A few days ago, as a project on my Facebook page, I started posting one Elvis Costello video a day — taken from his studio albums, in chronological order — with a short write-up. It occurred to me that I might as well compile the entries in one place, so here they are.
As I write this intro, I am only up to Armed Forces, but I will continue to update this page, daily, until I am through.
It’s been a lot of fun to do this. As I hope you can tell, I am a huge Elvis Costello fan, though admittedly more familiar with his earlier stuff than his later stuff, so I am sure this project will give me an opportunity to catch up on some cool tracks I may have missed along the way, and share them with you.
Here are the entries, starting with My Aim Is True (posted on Facebook on Sept. 19, 2020).
A Facebook post today by my friend Paul Iorio on Elvis Costello’s “King Horse” reminded me — not that I particularly needed it — how much I love EC. In my personal pantheon, he’s No. 3, behind Bob Dylan and Bruce Springsteen, though I’ve written a lot less about him than those other two. (Though I have written plenty, and interviewed him twice). Anyway, it occurred to me that, as a fun project, I could share a song a day from each of his albums. It’s always hard to pick a favorite, of course, so I’m not going to agonize over it. I’ll just pick a song I like a lot, and err on the side of his less well known songs, so that some people may, perhaps, be able to hear them for the first time. So here I go: Here’s “I’m Not Angry” from his 1977 debut album, My Aim Is True. (Spoiler Alert: He actually is angry).
This Year’s Model (1978) is one of my two favorite EC albums. (The other is Get Happy!!; I keep on going back and forth whenever I try to decide). It’s an album that, unlike his 1977 debut My Aim Is True, saw him totally embracing the punk-rock movement of the time. Here’s “Lipstick Vogue.”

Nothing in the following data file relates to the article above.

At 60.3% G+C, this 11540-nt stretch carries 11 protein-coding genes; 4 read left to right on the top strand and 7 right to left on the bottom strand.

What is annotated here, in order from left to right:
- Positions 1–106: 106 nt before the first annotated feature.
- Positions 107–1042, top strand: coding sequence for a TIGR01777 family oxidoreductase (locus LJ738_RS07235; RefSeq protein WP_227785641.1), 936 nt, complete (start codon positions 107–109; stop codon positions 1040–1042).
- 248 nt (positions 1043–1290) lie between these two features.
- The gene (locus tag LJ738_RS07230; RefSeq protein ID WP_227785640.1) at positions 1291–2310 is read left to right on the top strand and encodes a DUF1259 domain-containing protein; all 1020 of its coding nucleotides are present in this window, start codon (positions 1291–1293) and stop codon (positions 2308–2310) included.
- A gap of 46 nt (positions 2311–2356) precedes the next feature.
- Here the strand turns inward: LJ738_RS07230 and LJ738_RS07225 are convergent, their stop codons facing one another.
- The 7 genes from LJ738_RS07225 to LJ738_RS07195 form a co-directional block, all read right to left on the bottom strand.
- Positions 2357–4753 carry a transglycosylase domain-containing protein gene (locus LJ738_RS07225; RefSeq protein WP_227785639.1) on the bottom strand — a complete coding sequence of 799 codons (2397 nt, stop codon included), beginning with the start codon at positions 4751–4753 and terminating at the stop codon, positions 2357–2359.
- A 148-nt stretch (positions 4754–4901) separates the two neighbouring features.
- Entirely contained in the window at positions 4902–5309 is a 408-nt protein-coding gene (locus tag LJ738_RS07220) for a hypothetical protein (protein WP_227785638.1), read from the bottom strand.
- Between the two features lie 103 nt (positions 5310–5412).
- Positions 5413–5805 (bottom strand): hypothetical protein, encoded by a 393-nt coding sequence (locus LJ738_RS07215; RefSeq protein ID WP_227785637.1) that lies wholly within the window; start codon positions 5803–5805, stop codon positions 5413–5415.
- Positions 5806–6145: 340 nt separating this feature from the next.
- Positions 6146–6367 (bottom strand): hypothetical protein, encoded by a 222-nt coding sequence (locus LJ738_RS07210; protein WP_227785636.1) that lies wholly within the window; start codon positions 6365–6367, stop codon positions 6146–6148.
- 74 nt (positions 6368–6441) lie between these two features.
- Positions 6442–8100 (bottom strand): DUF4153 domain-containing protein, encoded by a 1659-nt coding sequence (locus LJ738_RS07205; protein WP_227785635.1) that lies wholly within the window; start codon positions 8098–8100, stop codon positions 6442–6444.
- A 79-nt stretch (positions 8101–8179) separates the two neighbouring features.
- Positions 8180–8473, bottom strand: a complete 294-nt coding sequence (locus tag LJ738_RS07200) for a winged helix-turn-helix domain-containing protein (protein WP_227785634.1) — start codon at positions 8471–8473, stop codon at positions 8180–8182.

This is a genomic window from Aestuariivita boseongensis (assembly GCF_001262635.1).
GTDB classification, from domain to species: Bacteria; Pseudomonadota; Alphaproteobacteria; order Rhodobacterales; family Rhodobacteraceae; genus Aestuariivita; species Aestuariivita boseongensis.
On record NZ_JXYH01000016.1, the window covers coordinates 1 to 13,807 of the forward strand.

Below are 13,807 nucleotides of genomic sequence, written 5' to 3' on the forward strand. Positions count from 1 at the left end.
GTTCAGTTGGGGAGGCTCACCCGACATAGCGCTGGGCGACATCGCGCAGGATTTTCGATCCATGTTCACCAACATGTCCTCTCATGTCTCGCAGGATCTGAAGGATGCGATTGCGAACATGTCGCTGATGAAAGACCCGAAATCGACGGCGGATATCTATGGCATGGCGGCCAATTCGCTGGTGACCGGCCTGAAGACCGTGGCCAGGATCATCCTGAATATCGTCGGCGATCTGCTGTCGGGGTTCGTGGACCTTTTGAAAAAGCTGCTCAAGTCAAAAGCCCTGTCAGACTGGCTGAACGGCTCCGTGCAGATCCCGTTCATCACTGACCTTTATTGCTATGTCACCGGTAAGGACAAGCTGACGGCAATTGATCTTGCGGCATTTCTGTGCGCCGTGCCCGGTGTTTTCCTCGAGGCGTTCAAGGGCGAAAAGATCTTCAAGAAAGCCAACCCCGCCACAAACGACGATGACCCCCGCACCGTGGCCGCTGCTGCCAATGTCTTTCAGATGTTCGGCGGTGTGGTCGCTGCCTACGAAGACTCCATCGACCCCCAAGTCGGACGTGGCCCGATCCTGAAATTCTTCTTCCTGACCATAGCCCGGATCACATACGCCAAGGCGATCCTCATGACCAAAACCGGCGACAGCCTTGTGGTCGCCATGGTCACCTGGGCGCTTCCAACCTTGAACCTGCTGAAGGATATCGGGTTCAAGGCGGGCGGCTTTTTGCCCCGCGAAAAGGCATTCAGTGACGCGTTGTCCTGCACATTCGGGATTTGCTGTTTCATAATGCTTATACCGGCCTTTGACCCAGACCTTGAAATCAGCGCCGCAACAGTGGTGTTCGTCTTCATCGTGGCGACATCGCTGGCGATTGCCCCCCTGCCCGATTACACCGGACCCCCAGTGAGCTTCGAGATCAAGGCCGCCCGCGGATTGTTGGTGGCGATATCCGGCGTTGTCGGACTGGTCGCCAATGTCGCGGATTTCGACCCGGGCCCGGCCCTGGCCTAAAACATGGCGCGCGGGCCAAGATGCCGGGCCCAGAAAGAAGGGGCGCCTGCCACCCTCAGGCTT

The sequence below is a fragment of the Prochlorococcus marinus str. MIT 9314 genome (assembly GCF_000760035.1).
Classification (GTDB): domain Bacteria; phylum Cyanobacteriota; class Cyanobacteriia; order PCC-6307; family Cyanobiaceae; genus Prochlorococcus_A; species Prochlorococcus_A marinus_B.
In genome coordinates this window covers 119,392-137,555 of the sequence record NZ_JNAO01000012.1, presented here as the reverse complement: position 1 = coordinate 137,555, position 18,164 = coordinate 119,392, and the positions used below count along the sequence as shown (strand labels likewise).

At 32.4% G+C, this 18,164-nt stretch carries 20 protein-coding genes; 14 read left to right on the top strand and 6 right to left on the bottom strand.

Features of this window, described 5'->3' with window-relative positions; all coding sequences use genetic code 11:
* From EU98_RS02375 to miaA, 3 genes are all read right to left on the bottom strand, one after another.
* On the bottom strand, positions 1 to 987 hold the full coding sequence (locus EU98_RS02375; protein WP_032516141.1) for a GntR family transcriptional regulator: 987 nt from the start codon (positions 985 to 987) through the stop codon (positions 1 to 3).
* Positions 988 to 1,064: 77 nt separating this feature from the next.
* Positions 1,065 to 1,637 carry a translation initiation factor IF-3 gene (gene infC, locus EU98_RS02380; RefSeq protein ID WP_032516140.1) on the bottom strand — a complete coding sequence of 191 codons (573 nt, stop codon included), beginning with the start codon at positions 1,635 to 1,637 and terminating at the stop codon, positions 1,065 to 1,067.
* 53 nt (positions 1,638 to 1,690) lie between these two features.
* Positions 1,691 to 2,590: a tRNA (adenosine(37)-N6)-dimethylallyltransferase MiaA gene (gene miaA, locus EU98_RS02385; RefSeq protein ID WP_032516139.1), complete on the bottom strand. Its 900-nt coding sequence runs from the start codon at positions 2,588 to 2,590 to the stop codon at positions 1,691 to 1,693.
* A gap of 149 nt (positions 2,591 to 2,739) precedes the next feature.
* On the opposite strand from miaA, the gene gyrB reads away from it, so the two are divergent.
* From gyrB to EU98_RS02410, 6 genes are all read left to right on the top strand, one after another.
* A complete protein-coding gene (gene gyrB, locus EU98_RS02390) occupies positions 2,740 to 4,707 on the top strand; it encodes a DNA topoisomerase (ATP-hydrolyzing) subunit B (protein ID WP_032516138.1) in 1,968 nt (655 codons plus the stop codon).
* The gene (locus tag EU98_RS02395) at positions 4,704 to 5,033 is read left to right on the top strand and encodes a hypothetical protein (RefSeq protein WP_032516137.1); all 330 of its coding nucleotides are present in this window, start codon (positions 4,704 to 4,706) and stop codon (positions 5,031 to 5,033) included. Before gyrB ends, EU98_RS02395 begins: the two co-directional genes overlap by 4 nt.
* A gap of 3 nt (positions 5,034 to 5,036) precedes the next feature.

Am not going to do just the studio albums: Will do live albums as well, plus the collaborative albums, which are essential. So after doing This Year’s Model yesterday, today it’s 1978’s Live at the El Mocambo, recorded in Toronto 11 days before the release of This Year’s Model and distributed later that year only as a Canadian promotional album (meaning, basically, it was sent to Canadian radio stations for airplay but not available for sale). It wasn’t until 1993 that it was officially available for purchase (as part of the 2 ½ Years boxed set), then in 2009 it was finally put out on its own. Devoted exclusively to songs from Costello’s first two albums — including “(I Don’t Want to Go to) Chelsea,” which had been on the U.K. but not the U.S. version of This Year’s Model — it captures the raw power of Costello and the Attractions on their early tours. Here’s “You Belong to Me.”
Armed Forces (1979) was the first Elvis Costello album I purchased, after being blown away by “(What’s So Funny ‘Bout) Peace, Love and Understanding” when it was played by Vin Scelsa on WNEW-FM. I liked the rest of the album nearly as much, and quickly went out and bought the previous two, and played them all incessantly. I had discovered Dylan and Springsteen a few years previously, but this was something different. Dylan was one of the pillars of rock, of course, and Springsteen seemed very rooted in classic sounds. But Costello felt modern — not just a stunning songwriter but someone who could only exist right now, at the peak of the new wave movement. Very exciting. Anyway, “What’s So Funny” would be the obvious choice from Armed Forces, but I’ll go with something a little less well known, “Party Girl.”
Get Happy!! was released in early 1980; it was Costello’s fourth studio album in the 2 ½ years since releasing My Aim Is True in the summer of 1977. Twenty songs, ranging from 1:49 to 3:35, crammed onto two sides of vinyl, and nearly every one of them a winner. Unlike the previous three albums, this one has a strong R&B/soul flavor. Not only did Costello release his first four albums so quickly, but they’re all totally different from each other, and very rarely less than brilliant. The song I’m choosing to share is “Man Called Uncle,” which is lyrically nasty — Costello is berating a woman he’s in love with for having an affair with an older man — but also contains one of his most indelible melodies.